Well, the movie was a bomb, mainly due to the scientific dissection of the curse, and the leaden direction. So they quickly filmed an independent, completely different sequel that ignores the events of "Rasen." Fortunately, "Ringu O" had no such problems, as it outlines the demon-girl's "coming of age":

Sadako Yamamura (Yukie Nakama) is a member of an acting troupe, and though she is pretty and quiet, the other actors don't like her. Then an actress dies unexpectedly, and Sadako takes over the lead part... except now more people are dying, and the survivors are blaming Sadako. The only one who doesn't is Hiroshi Tôyama (Seiichi Tanabe), who is falling in love with her.

To make matters worse, a reporter with a grudge against Sadako is nosing around, searching for evidence that Sadako killed several people... with her psychic powers. The acting troupe finally attacks Sadako, and travel to her childhood home. What they uncover is the OTHER Sadako, a horrific demon who is slowly overtaking her "good" half... and driving her to senseless murder.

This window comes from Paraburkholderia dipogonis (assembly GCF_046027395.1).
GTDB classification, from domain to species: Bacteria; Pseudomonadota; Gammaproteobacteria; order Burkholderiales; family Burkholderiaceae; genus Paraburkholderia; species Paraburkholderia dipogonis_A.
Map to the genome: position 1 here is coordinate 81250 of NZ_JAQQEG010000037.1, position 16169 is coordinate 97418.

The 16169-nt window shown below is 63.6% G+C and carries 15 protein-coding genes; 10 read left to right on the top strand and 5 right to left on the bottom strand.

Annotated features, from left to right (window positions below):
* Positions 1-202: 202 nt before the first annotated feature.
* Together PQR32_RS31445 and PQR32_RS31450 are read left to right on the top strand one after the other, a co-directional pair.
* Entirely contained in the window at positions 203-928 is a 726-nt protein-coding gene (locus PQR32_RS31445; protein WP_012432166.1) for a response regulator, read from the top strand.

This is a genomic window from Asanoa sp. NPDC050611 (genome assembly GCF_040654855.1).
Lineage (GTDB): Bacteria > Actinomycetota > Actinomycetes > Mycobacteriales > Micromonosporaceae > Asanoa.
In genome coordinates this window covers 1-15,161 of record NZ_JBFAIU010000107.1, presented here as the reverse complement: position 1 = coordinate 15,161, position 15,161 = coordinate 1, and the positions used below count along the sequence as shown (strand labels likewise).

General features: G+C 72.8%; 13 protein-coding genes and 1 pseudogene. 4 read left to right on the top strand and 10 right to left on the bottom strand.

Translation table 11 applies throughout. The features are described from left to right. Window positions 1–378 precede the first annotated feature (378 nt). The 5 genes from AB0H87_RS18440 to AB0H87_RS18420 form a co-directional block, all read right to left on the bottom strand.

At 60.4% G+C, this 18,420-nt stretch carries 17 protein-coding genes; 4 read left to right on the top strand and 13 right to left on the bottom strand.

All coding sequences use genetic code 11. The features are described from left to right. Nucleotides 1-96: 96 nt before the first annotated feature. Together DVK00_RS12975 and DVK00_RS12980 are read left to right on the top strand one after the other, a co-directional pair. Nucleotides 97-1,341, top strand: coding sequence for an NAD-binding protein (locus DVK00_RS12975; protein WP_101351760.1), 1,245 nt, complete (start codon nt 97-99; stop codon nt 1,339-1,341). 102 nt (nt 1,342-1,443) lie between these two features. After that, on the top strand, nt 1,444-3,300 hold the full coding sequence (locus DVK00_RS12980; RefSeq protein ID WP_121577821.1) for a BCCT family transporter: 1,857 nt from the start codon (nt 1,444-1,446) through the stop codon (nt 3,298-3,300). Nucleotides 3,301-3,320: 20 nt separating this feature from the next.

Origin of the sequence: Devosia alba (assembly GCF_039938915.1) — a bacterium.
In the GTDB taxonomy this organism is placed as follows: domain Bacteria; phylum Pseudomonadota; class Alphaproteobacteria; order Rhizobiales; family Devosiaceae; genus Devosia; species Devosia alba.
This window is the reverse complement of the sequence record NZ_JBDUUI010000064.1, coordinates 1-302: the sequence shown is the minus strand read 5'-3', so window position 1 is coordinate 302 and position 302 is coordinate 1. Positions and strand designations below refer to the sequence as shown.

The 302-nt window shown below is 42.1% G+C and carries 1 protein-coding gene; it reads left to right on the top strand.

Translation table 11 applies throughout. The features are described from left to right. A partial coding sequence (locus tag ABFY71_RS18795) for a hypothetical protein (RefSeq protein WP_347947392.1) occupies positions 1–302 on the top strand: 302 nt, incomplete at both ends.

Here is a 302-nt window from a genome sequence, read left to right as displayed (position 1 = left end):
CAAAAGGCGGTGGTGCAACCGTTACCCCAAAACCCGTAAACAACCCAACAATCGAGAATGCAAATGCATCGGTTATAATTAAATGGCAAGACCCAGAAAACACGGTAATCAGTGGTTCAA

Don't expect these two films to really have much to do with each other -- one is pure classic horror, and the other is more a weird cloning/timed-disease drama with some awkward sex scenes. Sure, "Rasen" may be taken from Suzuki's own novels, but "Ringu O" is the really impressive piece of work.

It certainly helps that Rasen lacks the horrific punch and sleek direction of the original movie. Most of the plot is Ando meandering around looking for clues, having sad sex with Mai, researching, and crying. Director Jôji Iida simply has no idea how to build tension and suspense, and so it ends up being leaden and emotionless, as well as terribly choppy. Even the creepy preapocalyptic finale can't really redeem the storyline.

Fortunately Norio Tsuruta keeps "Ringu O" from turning into a bad Japanese imitation of "Carrie," filling it with shadowy stages, eerie forests, and ruined houses, as well as the innocent, sweet romance between Sadako and Toyama. However, for all the deaths in here, the most horrible moments are the ones that show inexplicable hatred, doomed love, prejudice, and worst of all, destroying someone you love. And that creepy crunchy walk.